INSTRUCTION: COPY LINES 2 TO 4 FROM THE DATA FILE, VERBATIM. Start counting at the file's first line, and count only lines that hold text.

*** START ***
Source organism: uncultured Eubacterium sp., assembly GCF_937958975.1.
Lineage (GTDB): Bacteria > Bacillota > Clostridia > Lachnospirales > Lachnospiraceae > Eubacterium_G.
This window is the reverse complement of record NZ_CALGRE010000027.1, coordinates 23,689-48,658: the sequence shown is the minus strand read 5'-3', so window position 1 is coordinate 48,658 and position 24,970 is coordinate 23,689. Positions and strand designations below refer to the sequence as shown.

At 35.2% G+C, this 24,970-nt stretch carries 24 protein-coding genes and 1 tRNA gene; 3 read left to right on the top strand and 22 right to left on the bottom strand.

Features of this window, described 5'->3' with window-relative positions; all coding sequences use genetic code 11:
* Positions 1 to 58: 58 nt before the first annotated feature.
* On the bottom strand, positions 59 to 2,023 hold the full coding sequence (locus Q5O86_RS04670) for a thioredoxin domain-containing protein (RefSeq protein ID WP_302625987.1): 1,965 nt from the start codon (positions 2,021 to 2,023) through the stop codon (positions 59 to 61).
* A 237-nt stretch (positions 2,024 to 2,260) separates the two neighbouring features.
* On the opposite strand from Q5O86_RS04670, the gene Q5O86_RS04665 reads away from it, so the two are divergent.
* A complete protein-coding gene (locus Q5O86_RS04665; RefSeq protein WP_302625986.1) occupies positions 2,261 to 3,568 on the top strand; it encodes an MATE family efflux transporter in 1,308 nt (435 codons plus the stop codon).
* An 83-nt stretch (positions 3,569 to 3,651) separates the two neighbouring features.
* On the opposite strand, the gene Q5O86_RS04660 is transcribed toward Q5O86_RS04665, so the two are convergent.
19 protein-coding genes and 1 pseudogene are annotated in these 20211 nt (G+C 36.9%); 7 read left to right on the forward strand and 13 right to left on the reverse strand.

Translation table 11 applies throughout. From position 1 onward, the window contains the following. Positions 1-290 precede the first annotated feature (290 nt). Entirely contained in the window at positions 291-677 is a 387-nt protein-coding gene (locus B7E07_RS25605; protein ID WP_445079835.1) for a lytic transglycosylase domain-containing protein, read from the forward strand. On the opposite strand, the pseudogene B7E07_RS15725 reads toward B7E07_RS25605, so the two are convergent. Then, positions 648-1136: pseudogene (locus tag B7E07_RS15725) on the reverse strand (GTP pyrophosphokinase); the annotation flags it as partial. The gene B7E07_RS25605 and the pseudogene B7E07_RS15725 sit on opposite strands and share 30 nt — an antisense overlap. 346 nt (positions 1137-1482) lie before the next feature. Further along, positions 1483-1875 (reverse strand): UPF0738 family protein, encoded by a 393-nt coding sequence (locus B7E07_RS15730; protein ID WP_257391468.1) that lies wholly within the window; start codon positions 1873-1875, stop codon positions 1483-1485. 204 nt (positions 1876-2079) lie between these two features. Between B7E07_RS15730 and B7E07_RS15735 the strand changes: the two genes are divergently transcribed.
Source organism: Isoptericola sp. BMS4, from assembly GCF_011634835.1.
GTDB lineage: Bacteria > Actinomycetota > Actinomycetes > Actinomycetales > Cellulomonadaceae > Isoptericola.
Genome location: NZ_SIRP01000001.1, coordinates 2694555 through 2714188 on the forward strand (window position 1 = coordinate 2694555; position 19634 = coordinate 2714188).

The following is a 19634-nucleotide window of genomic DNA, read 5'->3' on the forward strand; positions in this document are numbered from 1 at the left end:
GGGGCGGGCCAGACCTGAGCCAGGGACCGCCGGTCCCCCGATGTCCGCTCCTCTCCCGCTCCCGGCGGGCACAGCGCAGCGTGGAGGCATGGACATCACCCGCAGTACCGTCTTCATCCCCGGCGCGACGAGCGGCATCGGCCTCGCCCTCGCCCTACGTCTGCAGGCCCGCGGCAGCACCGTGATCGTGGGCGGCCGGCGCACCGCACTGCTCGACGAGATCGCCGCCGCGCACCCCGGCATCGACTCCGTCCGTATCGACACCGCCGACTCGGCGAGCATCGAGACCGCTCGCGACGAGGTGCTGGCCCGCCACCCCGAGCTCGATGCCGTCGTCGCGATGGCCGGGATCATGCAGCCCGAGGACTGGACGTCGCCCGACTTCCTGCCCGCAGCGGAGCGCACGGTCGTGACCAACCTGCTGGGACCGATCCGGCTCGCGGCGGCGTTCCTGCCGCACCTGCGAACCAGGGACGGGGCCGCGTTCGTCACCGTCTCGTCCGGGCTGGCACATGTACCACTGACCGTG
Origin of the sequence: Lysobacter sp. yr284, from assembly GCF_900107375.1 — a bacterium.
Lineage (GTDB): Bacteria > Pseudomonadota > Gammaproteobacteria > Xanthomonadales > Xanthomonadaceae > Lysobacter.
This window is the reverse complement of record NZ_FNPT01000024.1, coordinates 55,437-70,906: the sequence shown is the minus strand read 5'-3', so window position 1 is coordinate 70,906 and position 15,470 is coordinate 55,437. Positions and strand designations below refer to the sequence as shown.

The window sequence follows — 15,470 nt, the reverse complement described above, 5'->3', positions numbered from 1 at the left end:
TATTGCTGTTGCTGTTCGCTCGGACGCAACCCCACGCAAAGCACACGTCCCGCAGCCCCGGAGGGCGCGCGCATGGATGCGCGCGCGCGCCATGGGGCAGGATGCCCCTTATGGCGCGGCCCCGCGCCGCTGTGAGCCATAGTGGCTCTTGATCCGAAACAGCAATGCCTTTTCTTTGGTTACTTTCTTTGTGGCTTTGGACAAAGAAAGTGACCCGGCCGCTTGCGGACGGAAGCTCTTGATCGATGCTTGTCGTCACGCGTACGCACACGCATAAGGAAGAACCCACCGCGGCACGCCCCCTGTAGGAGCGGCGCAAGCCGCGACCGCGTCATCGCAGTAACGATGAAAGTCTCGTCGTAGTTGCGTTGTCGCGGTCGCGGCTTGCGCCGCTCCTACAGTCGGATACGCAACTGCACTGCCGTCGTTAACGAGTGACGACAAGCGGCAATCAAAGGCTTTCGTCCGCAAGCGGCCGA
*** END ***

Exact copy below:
Lineage (GTDB): Bacteria > Bacillota > Clostridia > Lachnospirales > Lachnospiraceae > Eubacterium_G.
This window is the reverse complement of record NZ_CALGRE010000027.1, coordinates 23,689-48,658: the sequence shown is the minus strand read 5'-3', so window position 1 is coordinate 48,658 and position 24,970 is coordinate 23,689. Positions and strand designations below refer to the sequence as shown.

At 35.2% G+C, this 24,970-nt stretch carries 24 protein-coding genes and 1 tRNA gene; 3 read left to right on the top strand and 22 right to left on the bottom strand.